Here’s the Central Texas bird forecast for the month, courtesy of Travis Audubon. Learn more about Central Texas birds and bird-related events for all ages at travisaudubon.org or by calling 512-300-BIRD. Follow us at www.facebook.com/travisaudubon
It’s hard to believe summer is over. Many migratory birds are headed to central and South America for the winter. Fall migration is a more leisurely affair than spring, when the race was on to get to the best breeding territories. Often adult birds leave their breeding grounds first, and the birds born this spring and summer leave last, finding their way without parental help.
Birds are moving through central Texas but unless you are paying attention they will pass you by. Many adult warblers, for example, have molted into what’s called “basic plumage,” and are drab. The males are not singing – what’s the point when spring is a long way away? It is still a good time to go birdwatching though. The changing of the guard brings new arrivals that plan to stay the winter, in addition to the transients that might just be one minute wonders. If you get out in the early morning, you might hear Dickcissels making their “bzheet” flight call, or the bubbly liquid call of Upland Sandpipers as they pass overhead. Dickcissels breed in the Austin area, but their breeding range extends into the Great Plains states and southern Canadian grasslands. They are en route to central America and northern South America.
Upland Sandpipers are grassland shorebirds that are not dependent on wetlands. They eat insects like grasshoppers and spend more time in South America (eight months) than they do in North America. Most of them will be gone by mid-September according to the All About Birds website.
For up-to-date bird forecasts predicting daily movements across the U.S. and Canada tune into BirdCast.
Welcome Migrating White-eyed Vireos
You might be hearing an unfamiliar song in your yard throughout the month of September as White-eyed Vireos, which are short-distance migrants, move south for the winter. (They do breed in Austin but more are coming through from the eastern part of the U.S.) Their explosive “quick, pick up the beer check, quick” song is quite different from our resident Northern Cardinals, Carolina Wrens and Carolina Chickadees. These birds are more commonly heard than seen, but if you are quiet and lucky, you might get to see the two white-wing bars, yellow spectacles, and white eyes of this somewhat secretive songbird.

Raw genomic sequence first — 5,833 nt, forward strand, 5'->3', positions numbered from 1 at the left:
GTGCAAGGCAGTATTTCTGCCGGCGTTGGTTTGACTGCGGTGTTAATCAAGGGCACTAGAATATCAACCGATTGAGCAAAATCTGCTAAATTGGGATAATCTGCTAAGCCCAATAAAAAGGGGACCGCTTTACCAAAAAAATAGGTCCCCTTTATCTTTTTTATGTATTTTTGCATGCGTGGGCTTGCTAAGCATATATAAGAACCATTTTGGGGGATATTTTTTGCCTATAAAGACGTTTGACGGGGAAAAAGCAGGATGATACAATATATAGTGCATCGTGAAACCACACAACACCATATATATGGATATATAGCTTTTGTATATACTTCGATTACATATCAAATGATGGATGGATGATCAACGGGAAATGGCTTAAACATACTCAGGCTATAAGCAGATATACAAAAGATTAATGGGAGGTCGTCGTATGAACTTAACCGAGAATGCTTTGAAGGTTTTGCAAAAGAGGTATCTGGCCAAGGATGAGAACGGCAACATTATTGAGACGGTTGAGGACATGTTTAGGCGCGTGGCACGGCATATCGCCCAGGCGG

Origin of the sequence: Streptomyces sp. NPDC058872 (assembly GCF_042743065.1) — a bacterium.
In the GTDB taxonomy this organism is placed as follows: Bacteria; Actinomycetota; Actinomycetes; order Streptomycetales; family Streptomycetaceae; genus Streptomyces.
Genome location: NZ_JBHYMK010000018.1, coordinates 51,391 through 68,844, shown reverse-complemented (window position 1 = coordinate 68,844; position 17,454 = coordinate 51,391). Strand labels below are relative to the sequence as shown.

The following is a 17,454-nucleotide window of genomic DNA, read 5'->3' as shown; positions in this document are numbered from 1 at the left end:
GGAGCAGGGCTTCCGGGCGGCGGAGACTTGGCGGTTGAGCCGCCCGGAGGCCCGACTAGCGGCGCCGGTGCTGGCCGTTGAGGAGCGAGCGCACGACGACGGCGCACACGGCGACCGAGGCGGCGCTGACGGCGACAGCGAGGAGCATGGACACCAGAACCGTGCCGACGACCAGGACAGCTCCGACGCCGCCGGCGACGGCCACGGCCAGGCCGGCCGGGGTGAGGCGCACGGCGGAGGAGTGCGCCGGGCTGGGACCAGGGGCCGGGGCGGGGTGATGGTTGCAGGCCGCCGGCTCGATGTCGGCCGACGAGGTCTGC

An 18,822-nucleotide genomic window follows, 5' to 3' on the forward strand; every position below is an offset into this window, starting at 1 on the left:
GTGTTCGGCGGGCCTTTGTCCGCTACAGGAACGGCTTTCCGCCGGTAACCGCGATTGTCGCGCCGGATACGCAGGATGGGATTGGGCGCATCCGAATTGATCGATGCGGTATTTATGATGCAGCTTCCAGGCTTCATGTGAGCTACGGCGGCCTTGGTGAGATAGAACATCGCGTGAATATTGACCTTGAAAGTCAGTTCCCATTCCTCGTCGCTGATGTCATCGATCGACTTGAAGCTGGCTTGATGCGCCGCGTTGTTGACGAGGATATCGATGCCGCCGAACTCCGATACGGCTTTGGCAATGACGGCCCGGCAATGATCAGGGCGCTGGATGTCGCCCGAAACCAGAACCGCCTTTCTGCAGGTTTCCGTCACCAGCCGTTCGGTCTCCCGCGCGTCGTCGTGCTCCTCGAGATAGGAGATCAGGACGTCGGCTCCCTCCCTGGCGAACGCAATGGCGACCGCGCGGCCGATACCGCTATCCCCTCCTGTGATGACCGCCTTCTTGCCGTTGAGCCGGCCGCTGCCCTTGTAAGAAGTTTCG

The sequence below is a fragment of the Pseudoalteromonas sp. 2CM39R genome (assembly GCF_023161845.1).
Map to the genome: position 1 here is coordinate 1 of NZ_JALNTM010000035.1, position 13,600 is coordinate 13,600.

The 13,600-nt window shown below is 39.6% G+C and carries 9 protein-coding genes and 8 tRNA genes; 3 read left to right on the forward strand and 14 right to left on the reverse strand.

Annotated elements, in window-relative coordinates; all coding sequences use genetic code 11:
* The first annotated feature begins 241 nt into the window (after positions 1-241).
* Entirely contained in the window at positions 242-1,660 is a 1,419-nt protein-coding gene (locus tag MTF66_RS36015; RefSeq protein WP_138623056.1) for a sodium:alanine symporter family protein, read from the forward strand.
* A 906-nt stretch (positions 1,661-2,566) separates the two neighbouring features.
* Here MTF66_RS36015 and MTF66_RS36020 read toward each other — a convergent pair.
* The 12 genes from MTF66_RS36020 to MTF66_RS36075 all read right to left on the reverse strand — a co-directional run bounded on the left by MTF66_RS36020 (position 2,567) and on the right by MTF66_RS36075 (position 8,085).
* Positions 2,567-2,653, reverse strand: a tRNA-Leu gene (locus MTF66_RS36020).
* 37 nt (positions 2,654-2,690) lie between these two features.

Farewell to Green Herons
If you walk Lady Bird Lake you may notice that the number of Green Herons, our smallest heron, will diminish as the month wears on. These stocky dark birds tend to winter in Mexico, although one overwintered in Austin last year. They have some fun tricks for nabbing dinner. They often will sit perfectly still for long stretches awaiting a fish or a frog to spear with their beak, but they also have been known to use twigs or insects as bait for fish. It’s one of the world’s few tool-using bird species, according to the All About Birds website. In basic plumage the Green Heron’s legs fade from bright orange to yellow. Try to see that field mark when you see one around town.
Travis Audubon September Events
With fall in the air, Travis Audubon has many events scheduled. Check the website calendar and field trip pages for many other events such as Travis Audubon’s Book Club and weekday field trips to places like Devine Lake, Doeskin Ranch, Champion Park and Commons Ford Park. Many require registration.
Travis Audubon Monthly Meeting Join us for the September 19 meeting featuring Rob Cahill. Topic: Birds, Birding and Conservation in Guatemala. New location: First Unitarian Universalist Church Sanctuary, 4700 Grover Ave, Austin, TX 78756. Doors open at 6:30 with the speaker at 7:00 p.m.
Birds of Central Texas Presentation at Pioneer FarmsSeptember 7, 10:30 a.m.Join us to learn about our central Texas birds. Travis Audubon birders will be sharing information about the sights, sounds, and habits of our local birds. Afterwards, take time to explore the prairie, woodland, and creek habitats of Pioneer Farms looking for birds. No registration required. Pioneer Farms’ Dance Hall 10621 Pioneer Farms Drive, Austin TX, 78702 in the IH35/Braker Lane area of Northeast Austin. Note: Presentation is free; Admission to explore the ground afterwards is as follows: Adults $8, Youth (3-17) $6, Seniors (65 and over) $6, Children 2 and under are free. Pay admission at the General Store on arrival.
Field Trips — Beginners welcome.
Beginner Bird Walk: Roy Guerrero Park September 7, 7:30 a.m. – 9:30 a.m. 400 Grove Blvd. The Beginners’ Bird Walk is held on the first Saturday of each month and is open to birders of all levels and ages. It’s free. It’s fun. Membership and registration are not required. Need binoculars? We’ve got loaners.
Come join us near the Colorado River to look for migrating warblers, hawks, kites and other surprises. At this time of year, rarities can show up. Bring bug spray, wear long pants, and no sandals. Water and hats are recommended. (Google map shows “Grove Blvd Trail Head-Country Club Creek Trail.” Look for Travis Audubon leaders across the street in the parking lot. Also, “Montopolis Youth Sports Complex” signs will help you find the parking lots.)
Hornsby Bend Monthly Bird Walk September 21, 7:30 a.m. – 11:00 a.m. 2210 FM 973, Austin, TX. Join us to explore Austin’s premier birding site. All levels of birders are welcome and no registration is required. Meet in front of the Center for Environmental Research. Wear closed toe shoes and bring a hat and water. Long-sleeved shirts and pants recommended.
Birdability: Richard Moya Park September 21, 8:00 a.m. – 10:00 a.m.
Join Virginia Rose for a bird walk tailor-made for folks with mobility challenges. No registration required.
Compiled by Jane Tillman, Travis Audubon Volunteer